The first blow dryer was invented in the late 19th century by Alexander F “Beau” Godefroy in France. It was clumsy and seated like a vacuum cleaner, essentially a giant hose connected to a heat source. In the beginning, the hairdryer wasn’t a home appliance. Women wore their hair long and looped, or curled into elaborate updos during that time. On formal occasions, they might weave ribbons, feathers, or flowers into their hair. Godefroy sought to speed up the labor involved with these creations. Unfortunately, his machine failed to circulate air properly, so the time saved wasn’t substantial. Moreover, the prototype was too unwieldy to be widely adopted.
In the early 1920s, the first handheld hair dryers became available, and hair dryers started to gain popularity. These metal, gun-shaped models appeared simultaneously as women’s hairstyles were shifting from a mountain of Gibson Girl curls to tidy, easier-to-shape bobs. That was a significant change from previous trends. Handheld hair dryers were still challenging to use in the beginning. Metallic (often aluminum) casings made them challenging to handle. The devices also took far longer to dry, as they only drew 100 watts of electricity rather than the 2,000 watts of modern versions. As a result, they were exhausting to use over the long period it took to dry. Early versions had pedestals to rest tired arms.
They were marketed as having “Loads of hot or cold air instantly, just by pressing the handle button. For the salon, hooded versions were added to the handheld versions. In the 1930s, hooded dryers, made of metal and later plastic, became widely used because they provided an even, all-over heat. They became a defining feature of salon culture in the decades to follow. It was an uncertain time for American women. Women began joining the workforce during the 1940s war effort. Later, they returned to the home. During these postwar years, the salon became a precious second space for women outside of their homes. The process of molding hair into the molded hairstyles popular back then, such as Veronica Lake’s cascading S-shaped waves or Grace Kelly’s sculpted bob, required regular salon appointments, establishing the salon as a popular weekly gathering place.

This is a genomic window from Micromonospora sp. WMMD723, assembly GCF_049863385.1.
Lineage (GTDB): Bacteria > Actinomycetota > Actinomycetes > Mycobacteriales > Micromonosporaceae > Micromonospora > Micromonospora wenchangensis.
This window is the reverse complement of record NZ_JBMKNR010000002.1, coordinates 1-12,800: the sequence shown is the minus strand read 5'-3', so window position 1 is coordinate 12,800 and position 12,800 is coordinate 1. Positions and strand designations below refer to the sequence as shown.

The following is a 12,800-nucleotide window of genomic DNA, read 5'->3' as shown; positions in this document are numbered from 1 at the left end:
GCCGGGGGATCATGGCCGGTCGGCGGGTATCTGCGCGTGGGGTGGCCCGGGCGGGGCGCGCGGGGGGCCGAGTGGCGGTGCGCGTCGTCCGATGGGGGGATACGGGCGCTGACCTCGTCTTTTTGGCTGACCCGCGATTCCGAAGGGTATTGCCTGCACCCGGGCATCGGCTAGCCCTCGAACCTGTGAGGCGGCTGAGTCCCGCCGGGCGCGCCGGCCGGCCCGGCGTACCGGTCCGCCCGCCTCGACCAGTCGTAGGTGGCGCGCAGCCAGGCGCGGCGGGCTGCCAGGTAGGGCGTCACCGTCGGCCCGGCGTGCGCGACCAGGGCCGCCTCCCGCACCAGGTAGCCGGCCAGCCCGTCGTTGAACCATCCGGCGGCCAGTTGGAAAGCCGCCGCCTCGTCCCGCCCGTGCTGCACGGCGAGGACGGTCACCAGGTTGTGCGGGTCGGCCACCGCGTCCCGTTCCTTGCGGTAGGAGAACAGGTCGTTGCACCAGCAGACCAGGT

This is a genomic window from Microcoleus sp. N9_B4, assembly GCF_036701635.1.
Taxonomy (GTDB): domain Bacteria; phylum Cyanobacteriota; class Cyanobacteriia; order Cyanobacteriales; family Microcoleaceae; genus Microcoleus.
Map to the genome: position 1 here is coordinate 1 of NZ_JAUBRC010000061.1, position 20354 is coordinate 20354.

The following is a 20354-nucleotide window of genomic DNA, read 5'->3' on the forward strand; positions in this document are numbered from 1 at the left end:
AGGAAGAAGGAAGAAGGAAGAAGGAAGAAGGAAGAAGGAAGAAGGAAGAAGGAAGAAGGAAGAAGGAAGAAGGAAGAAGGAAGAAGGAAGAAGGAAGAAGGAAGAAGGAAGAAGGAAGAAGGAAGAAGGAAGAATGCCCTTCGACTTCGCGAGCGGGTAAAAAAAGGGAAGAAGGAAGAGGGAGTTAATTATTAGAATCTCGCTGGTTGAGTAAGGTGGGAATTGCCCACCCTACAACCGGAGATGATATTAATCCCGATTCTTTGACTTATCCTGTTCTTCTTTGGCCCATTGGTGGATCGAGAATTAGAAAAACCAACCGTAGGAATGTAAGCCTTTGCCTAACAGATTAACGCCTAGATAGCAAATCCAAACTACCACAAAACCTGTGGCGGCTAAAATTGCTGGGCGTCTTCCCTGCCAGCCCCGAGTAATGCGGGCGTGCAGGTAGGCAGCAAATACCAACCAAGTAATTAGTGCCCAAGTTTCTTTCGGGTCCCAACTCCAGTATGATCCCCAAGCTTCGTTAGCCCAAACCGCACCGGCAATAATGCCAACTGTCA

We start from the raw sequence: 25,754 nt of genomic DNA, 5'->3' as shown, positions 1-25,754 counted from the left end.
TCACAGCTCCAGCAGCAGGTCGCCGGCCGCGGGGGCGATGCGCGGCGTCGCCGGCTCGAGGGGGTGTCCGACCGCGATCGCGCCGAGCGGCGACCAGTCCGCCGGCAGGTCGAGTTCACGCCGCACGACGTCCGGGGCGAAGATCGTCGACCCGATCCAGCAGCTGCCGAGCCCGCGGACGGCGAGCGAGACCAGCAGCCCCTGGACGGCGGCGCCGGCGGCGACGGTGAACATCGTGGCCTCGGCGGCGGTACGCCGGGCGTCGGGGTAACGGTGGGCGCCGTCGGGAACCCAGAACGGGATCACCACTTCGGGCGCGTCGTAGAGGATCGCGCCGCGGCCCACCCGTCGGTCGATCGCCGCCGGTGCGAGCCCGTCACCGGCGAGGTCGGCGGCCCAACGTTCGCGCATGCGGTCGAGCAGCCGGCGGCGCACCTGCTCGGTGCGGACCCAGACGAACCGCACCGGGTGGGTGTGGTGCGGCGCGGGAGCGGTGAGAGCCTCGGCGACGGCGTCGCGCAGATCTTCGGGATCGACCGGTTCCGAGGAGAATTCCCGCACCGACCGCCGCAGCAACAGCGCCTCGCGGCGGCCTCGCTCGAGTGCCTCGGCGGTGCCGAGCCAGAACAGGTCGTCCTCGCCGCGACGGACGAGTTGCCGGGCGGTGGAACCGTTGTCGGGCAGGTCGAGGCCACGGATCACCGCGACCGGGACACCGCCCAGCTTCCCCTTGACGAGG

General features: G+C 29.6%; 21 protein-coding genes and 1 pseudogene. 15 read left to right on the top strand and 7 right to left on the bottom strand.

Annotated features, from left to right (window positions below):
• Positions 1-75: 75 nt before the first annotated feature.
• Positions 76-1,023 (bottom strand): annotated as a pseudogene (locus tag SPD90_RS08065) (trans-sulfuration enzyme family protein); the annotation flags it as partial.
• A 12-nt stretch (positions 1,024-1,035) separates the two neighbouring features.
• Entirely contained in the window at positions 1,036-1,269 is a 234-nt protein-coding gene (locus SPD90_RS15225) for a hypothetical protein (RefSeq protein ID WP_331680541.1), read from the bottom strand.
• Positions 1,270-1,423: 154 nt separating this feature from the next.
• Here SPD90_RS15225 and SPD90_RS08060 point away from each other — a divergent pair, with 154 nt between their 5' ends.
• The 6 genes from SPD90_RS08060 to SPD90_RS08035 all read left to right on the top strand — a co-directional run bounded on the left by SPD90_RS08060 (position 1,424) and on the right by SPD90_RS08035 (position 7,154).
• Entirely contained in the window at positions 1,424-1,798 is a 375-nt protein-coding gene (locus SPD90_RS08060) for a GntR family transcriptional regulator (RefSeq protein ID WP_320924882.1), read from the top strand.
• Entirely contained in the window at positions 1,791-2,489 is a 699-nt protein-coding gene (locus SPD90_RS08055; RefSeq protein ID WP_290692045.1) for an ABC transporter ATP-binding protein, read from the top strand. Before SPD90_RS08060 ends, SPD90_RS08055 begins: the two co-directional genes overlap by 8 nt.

In 1951, the bonnet dryer was introduced to consumers. This type of dryer was attached to a tube fitted into a bonnet, usually carried in a small box, and placed on top of a person’s head. This worked by giving an even amount of heat to the whole head simultaneously. Hairdryers with rigid hoods also came into use in the 1950s, most often seen in salons. It had a hard-plastic helmet that wrapped around the person’s head. The dryer works similarly to the bonnet dryers of the 1950s but at a much higher voltage. In the 1960s, plastic dominated consumer goods, and hair dryers were no exception. Hairdryers, once made of metal or Bakelite, are now among a flood of “fantastic plastic” products produced by companies like DuPont and Dow Chemical.
Hairdryers had to meet specific safety guidelines in the 1970s before being considered safe to manufacture by the Consumer Product Safety Commission. As of 1991, the CPSC requires all dryers to have a ground fault circuit interrupter so that a wet machine cannot electrocute a person. The number of blow dryer-related deaths had dropped to fewer than four per year by 2000, compared to the hundreds of electrocution accidents during the mid-20th century. As you care for your crowning glory, you can now accept invitations in a faster, more efficient, and certainly less lethal manner.
Below are some historical photos of different hair dryer models.